ML, AI, HDFS, Caffe2, TensorFlow, deep learning. These are just some of the buzzwords and technologies intended to clarify and characterize the rapid changes in technology and the geometric progression of applications in our brave new world. The application technology road map is changing at such a rapid pace that you need Waze to keep track of it.
The underlying platforms, the way in which data is ingested (emitted from sensors, in the case of IoT) and the real-time requirement for leveraging data have driven this change. We’ve seen transformation in the software industry — from tools to applications — but those days were nothing like the changes that are occurring today.
It seems like every day a new evolutionary or disruptive technology comes out, and as that technology’s adoption rate grows, another one comes along to disrupt it. Look at Kubernetes. Remember when Mesos led the market just a few years ago? Now, technologies like Kubeflow are being developed and released that add to the ecosystem of Kubernetes, and that’ll continue to push the current, dramatic adoption of Kubernetes.
However, as industry thought leaders, we must always keep our focus: It’s the journey that’s important, and speed is simply one parameter along that journey.
Historically, speed was driven by application changes and functional capabilities. The various data persistence stores and data formats were created to improve application performance, enable general reporting and provide access to the raw data, but they were never purposely built for the next generation of technologies — machine learning, artificial intelligence and deep learning — that are finding rapid adoption.
Throughout this digital transformation that we are seeing play out, there has been one constant: the data. Data formats may iterate, but the asset represented in the data remains constant and, generally, continues to be untapped by most enterprises. The journey from reporting tool advancement to data warehouses to data marts to data lakes is transforming again. Similar to the evolution of DevOps for operating systems, the data and database community is seeing the shift to DataOps. Initially, it was driven by the adoption of data scientists in functional areas that required data access. We’re now seeing this trend further normalize with the creation of data engineering. At MapR, we believe that a new term “dataware” — like hardware, software and middleware — will emerge as the primary method of describing this evolution.
The question that I’m most frequently asked is: “You’ve been a CIO many times before — what would you do?” My goal is to provide guidance around the challenges, pitfalls and opportunities this transformation represents.
First, do not overlook the organization and process changes that are required to embrace digital and data transformation. Don’t throw the baby out with the bathwater. It’s an old expression, but it rings true — particularly when it comes to your data. So much critical information is locked up in what are termed legacy systems, ranging from antiquated ERP systems to older versions of software as a service.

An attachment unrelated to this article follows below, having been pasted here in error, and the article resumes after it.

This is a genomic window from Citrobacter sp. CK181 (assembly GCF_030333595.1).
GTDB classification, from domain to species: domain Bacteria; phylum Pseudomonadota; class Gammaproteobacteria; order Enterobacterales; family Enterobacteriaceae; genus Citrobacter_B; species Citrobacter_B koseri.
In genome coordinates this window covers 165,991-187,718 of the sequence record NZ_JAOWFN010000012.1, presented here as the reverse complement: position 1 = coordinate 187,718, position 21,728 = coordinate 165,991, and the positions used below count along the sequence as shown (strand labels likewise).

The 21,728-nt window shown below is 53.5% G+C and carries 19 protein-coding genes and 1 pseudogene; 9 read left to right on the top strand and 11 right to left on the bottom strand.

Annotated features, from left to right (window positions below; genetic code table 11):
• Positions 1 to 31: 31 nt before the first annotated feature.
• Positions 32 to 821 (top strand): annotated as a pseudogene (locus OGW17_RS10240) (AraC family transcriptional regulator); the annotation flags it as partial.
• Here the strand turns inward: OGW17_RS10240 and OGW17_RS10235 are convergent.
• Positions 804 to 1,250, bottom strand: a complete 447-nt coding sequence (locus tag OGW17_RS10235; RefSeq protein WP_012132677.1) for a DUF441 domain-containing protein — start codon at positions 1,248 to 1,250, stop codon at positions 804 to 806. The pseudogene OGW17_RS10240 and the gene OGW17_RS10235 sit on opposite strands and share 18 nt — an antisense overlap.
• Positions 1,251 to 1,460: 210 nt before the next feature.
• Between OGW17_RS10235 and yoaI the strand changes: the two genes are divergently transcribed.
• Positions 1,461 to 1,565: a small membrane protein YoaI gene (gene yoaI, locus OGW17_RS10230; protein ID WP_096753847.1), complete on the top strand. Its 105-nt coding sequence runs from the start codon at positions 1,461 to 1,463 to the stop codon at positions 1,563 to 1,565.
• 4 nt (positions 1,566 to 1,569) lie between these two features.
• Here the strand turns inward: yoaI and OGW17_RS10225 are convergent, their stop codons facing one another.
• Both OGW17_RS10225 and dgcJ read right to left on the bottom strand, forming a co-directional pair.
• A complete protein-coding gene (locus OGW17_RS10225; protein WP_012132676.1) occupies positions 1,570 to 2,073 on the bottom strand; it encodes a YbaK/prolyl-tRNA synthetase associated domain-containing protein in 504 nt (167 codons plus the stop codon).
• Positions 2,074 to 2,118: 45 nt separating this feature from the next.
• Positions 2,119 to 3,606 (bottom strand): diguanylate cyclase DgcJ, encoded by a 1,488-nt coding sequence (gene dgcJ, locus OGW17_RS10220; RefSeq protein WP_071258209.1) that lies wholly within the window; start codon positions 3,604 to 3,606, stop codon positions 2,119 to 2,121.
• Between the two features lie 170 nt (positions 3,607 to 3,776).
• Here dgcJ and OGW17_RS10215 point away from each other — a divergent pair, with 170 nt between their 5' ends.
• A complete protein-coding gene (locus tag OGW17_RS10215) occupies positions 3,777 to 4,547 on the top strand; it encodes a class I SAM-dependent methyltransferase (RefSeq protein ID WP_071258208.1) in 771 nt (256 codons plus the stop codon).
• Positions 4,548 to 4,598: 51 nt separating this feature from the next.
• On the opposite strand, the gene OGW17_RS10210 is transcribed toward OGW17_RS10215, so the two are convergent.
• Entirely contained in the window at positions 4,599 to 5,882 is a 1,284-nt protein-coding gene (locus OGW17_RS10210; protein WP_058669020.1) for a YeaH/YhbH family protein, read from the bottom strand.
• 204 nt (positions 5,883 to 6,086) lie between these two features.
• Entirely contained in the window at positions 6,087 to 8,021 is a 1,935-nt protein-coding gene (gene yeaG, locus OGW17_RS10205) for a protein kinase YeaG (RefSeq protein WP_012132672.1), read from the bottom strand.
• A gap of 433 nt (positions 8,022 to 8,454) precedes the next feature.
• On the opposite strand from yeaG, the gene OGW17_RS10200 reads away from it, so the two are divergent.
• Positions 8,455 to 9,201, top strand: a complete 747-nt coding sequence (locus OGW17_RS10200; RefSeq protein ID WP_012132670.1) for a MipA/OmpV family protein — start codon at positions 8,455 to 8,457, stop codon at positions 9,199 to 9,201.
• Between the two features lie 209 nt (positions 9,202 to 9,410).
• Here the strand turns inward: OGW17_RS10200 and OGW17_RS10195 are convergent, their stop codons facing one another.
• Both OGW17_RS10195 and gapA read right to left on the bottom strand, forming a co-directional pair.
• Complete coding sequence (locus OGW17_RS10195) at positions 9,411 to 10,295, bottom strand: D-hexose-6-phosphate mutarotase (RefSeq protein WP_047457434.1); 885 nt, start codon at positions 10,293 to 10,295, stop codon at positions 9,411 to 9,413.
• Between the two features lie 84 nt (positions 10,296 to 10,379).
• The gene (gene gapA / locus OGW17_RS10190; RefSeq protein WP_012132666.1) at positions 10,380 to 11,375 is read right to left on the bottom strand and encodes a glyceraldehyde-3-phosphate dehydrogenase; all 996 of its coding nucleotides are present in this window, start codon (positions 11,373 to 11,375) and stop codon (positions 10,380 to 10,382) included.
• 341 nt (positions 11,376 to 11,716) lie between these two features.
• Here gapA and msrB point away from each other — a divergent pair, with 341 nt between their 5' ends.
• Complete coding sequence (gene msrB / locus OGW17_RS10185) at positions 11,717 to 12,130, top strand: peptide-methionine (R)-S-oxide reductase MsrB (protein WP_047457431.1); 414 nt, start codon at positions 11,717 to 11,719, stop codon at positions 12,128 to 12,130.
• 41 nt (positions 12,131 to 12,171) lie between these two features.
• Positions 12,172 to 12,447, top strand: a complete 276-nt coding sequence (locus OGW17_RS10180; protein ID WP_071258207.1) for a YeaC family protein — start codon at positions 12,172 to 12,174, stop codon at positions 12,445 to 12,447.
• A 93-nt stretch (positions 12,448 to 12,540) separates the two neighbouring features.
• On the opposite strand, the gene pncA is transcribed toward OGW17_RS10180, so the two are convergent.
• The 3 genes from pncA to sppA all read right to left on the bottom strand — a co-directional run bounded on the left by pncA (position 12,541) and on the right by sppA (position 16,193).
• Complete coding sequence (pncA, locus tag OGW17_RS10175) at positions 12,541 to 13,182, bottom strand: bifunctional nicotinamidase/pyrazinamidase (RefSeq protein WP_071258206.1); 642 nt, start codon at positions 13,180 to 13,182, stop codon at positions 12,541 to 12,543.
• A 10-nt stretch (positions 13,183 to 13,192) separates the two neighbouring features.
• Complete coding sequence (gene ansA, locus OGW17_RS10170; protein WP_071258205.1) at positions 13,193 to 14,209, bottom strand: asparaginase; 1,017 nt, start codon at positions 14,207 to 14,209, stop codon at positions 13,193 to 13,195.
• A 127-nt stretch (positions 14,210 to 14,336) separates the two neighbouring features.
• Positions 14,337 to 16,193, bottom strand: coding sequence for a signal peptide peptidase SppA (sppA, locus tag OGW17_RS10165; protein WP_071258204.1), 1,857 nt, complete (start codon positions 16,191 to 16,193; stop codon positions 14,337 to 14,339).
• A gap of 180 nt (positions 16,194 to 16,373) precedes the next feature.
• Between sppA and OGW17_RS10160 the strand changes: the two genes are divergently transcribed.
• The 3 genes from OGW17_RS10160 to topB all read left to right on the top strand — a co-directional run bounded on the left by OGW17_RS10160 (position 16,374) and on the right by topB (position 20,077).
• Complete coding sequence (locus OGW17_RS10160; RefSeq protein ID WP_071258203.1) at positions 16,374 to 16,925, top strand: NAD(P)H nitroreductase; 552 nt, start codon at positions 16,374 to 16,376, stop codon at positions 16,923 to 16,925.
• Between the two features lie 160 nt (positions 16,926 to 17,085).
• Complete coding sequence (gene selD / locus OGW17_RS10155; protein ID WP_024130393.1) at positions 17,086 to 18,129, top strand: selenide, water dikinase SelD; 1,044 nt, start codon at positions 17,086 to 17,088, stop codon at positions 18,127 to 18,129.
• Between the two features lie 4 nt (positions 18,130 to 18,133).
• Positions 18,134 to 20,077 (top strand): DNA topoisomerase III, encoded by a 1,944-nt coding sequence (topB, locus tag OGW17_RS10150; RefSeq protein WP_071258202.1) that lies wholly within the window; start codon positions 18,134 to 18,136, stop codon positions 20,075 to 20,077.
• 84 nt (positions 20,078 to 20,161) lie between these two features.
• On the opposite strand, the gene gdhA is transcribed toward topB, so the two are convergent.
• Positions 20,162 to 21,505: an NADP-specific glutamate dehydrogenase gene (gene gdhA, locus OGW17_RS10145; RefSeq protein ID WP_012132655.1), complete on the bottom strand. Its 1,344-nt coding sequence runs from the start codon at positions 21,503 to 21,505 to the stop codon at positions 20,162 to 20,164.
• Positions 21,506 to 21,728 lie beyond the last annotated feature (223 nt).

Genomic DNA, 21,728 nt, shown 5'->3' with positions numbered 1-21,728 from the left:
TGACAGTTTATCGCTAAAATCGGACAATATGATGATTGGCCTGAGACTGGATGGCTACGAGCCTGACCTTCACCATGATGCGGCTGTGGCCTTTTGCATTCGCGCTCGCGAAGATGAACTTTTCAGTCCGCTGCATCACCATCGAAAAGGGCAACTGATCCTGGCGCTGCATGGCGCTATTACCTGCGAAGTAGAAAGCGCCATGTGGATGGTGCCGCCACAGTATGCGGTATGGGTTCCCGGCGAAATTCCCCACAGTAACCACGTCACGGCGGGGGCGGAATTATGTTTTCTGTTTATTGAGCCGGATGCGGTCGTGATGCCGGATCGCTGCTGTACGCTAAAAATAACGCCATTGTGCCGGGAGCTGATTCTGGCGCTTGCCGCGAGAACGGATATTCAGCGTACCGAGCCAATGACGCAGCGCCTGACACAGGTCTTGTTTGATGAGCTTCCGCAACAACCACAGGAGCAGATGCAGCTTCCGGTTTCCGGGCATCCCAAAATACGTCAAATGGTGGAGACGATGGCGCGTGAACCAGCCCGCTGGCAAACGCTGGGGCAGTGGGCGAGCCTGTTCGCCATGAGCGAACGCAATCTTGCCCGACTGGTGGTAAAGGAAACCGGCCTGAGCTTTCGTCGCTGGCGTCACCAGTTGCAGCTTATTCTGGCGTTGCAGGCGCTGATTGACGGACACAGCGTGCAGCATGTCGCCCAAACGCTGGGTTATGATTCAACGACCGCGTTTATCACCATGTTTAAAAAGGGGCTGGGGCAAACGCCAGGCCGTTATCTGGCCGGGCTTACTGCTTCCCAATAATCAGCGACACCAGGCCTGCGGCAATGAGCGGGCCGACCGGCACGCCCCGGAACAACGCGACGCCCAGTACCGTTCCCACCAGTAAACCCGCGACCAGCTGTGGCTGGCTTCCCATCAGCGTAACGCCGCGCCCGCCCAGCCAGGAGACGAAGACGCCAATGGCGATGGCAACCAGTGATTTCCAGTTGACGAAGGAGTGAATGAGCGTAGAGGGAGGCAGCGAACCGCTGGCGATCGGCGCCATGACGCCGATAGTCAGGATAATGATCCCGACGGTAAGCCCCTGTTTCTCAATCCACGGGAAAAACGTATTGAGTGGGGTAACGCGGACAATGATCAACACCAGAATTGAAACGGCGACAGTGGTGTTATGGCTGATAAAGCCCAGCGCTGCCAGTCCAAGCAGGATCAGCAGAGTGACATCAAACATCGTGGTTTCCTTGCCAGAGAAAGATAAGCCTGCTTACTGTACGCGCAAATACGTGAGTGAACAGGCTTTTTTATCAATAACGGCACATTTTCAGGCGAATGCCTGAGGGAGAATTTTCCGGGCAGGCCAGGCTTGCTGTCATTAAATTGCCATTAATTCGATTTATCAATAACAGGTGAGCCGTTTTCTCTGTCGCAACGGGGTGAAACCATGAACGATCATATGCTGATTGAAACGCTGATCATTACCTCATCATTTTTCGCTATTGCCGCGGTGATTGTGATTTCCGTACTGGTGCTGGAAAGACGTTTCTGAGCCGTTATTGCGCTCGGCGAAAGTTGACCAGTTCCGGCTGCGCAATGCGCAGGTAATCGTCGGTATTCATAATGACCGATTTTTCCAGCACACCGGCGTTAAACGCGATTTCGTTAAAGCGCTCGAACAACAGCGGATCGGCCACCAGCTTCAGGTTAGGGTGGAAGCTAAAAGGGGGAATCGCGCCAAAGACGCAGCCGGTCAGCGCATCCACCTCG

The convergence of this data is driven by what I’ve referenced above as data revitalization. Data revitalization requires understanding the data. To gain the greatest insights and value for your business, this data needs to be shared or, in some way, logically and physically linked to perform the critical analytics that are required.
Not all data is equal. That’s why data scientists spend more than 80% of their time preparing data sets versus doing the analysis they want. I’ve advised many Global 2000 CIOs that there are organizational and technological aspects to this dynamic change. Organizations should create a newly defined position called the data engineer. I’ve found that in many cases, existing senior DBA resources can be teamed with data scientists to fulfill this responsibility.
Their primary role? Identify and connect the many data sources that are critical, both inside and outside of the enterprise. The data engineer should focus on the data locale and context, identifying relationships between the data. The role is vital and strategic for the use of deeper analytics represented by machine learning and deep learning.
On the technology front, why move data when it’s not absolutely necessary to do so? The ability to access data that leverages both legacy protocols (like NFS) and alternative approaches (via containerization) is crucial to enable the full context required for deep learning and artificial intelligence. Too often in older legacy technologies the data must be pulled together in data warehouses or data marts. This involves copies of data floating around the enterprise that are easily made obsolete or used out of context.
As digital transformation becomes more widespread, the way in which data is collected, ingested and managed will continue to improve.